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Post-election Bulletin #1: The morning after

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By Richard Bernstein Advisors

The Presidential election remains up in the air this morning and we typically avoid giving political commentary. However, there are already several developments investors need to dispassionately assess:

  • Watch NASDAQ vs. Russell 2000: We’ve pointed out many times the performance between NASDAQ and the Russell 2000 was a good gauge of future profits growth. If NASDAQ outperforms and leadership narrows, then it implies waning profits. Broad markets are typically the sign of profits and economic rebounds. NASDAQ was rallying on a relative basis this morning.
  • Watch the slope of the yield curve: Steeper yield curves typically forecast stronger nominal growth, and it was encouraging the yield curve has been steepening over the past several weeks. The curve is flattening this morning.
  • Watch the US dollar: With US debt and deficits at WWII-type levels, a stable/strong USD is critical to the US’s funding efforts. The USD was down a bit this morning.
  • Watch Munis: If the President is re-elected, then it is a good bet taxes will not be increased. Tax-preferred investments, like munis, could come under pressure as a result. Also, state and local aid could be less likely or less generous, which could hurt the credit worthiness of municipalities.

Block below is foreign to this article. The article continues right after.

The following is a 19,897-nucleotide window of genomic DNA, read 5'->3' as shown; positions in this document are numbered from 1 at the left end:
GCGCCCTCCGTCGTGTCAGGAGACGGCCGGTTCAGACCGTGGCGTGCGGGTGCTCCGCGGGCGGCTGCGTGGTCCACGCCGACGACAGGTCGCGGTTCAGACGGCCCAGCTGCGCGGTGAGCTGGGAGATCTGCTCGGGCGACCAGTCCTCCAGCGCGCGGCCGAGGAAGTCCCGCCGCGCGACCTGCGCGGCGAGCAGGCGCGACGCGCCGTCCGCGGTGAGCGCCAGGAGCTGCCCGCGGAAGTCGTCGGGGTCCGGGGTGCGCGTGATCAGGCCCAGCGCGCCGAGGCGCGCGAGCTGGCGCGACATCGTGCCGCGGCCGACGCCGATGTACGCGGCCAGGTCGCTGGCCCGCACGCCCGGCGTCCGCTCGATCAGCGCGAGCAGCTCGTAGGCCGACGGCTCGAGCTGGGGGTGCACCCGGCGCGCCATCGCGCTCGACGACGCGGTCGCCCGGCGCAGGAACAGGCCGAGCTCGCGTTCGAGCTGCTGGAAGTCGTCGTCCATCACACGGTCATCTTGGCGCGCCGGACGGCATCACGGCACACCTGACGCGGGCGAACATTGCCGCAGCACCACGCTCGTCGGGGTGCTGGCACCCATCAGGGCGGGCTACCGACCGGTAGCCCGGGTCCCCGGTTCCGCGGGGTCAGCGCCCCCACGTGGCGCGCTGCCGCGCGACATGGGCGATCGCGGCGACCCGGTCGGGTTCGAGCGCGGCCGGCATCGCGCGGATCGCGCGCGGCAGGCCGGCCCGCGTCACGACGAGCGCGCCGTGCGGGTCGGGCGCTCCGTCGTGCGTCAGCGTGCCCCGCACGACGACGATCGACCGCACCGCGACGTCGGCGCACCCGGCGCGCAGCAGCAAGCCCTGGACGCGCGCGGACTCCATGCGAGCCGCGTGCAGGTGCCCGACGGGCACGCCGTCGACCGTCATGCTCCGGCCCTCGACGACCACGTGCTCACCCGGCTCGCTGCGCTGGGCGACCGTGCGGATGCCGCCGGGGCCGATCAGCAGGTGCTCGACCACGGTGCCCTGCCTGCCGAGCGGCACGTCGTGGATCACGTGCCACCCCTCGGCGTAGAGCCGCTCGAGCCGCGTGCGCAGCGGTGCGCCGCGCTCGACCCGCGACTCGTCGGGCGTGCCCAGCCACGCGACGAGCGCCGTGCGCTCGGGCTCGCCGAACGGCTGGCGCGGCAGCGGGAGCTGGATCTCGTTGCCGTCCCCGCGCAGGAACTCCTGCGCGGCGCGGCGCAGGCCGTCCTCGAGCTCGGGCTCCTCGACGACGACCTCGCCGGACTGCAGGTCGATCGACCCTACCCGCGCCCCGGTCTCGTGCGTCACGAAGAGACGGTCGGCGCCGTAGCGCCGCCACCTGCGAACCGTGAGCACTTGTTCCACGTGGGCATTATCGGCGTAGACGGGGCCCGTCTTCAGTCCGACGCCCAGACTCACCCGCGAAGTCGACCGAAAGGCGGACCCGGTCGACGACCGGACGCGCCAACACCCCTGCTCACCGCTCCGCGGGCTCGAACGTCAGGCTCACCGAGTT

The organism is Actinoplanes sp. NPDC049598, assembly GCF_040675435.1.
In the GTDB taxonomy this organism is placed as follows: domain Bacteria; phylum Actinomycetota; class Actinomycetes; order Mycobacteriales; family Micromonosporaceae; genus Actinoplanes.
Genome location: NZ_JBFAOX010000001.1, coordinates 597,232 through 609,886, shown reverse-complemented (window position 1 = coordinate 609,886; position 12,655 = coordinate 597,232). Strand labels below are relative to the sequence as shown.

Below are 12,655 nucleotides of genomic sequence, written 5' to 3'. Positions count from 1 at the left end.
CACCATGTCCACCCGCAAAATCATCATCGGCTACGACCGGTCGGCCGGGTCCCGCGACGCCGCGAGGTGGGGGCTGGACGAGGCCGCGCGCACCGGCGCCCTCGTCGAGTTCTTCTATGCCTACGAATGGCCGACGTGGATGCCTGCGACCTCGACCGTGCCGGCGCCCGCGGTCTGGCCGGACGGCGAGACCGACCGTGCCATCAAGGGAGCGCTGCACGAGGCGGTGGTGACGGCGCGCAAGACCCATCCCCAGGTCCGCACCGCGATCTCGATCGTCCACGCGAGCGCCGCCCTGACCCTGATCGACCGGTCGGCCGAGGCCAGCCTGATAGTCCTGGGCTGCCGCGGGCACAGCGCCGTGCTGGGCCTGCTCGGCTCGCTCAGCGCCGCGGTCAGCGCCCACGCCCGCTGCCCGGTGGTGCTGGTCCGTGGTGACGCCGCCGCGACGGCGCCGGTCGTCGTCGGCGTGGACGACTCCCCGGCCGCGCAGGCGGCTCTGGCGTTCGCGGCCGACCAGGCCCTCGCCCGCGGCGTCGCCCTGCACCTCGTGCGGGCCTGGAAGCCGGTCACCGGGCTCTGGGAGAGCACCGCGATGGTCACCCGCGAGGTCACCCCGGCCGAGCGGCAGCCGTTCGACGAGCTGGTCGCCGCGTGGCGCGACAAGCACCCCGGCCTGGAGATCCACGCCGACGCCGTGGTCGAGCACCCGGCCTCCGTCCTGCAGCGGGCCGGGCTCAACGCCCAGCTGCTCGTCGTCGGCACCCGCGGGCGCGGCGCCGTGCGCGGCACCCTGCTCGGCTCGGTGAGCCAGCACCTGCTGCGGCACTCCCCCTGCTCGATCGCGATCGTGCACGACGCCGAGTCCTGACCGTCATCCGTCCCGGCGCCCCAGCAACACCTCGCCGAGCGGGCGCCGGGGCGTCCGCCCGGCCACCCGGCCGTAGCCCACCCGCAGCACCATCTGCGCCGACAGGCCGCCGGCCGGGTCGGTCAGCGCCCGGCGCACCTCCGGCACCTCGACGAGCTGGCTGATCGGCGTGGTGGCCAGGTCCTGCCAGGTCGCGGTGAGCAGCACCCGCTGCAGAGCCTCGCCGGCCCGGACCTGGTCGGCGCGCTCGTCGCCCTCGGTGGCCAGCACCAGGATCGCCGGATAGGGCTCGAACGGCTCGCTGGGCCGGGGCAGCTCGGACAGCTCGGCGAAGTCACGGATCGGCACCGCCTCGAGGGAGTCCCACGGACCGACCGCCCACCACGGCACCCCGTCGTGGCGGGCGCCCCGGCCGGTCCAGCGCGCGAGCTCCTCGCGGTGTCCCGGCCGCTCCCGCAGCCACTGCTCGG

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  • Watch gold: We’ve said many times, “the only certainty is continued uncertainty”. The election isn’t exactly yielding any clarity. Gold has historically been a good ballast against uncertainty. It was relatively stable this morning.
  • Watch commodity prices and energy: If the President is re-elected, investors could see regulation helping the energy industry. In addition, the recent DOL rulings suggest potential for further push back on ESG investing. Oil was rallying this morning.
  • Watch relative US vs non-US equity performance: The US could continue with divided government. Which chamber of Congress will stand in the way of a President’s agenda depends on who wins the Presidency. However, with partisanship growing exponentially, investors need to consider whether the US will start to mimic sclerotic Europe and whether governing grinds to a halt. US investors should not be myopic and should consider non-US equities as a source of better growth opportunities. Some non-US markets were rallying this morning.

The election remains very fluid. We’ll update these thoughts as the politics alters our views of future corporate profits, liquidity, and sentiment.

If you have any additional questions on our thinking, please reach out to your regional RBA Portfolio Specialist.

Originally published by Richard Bernstein Advisors, 11/4/20


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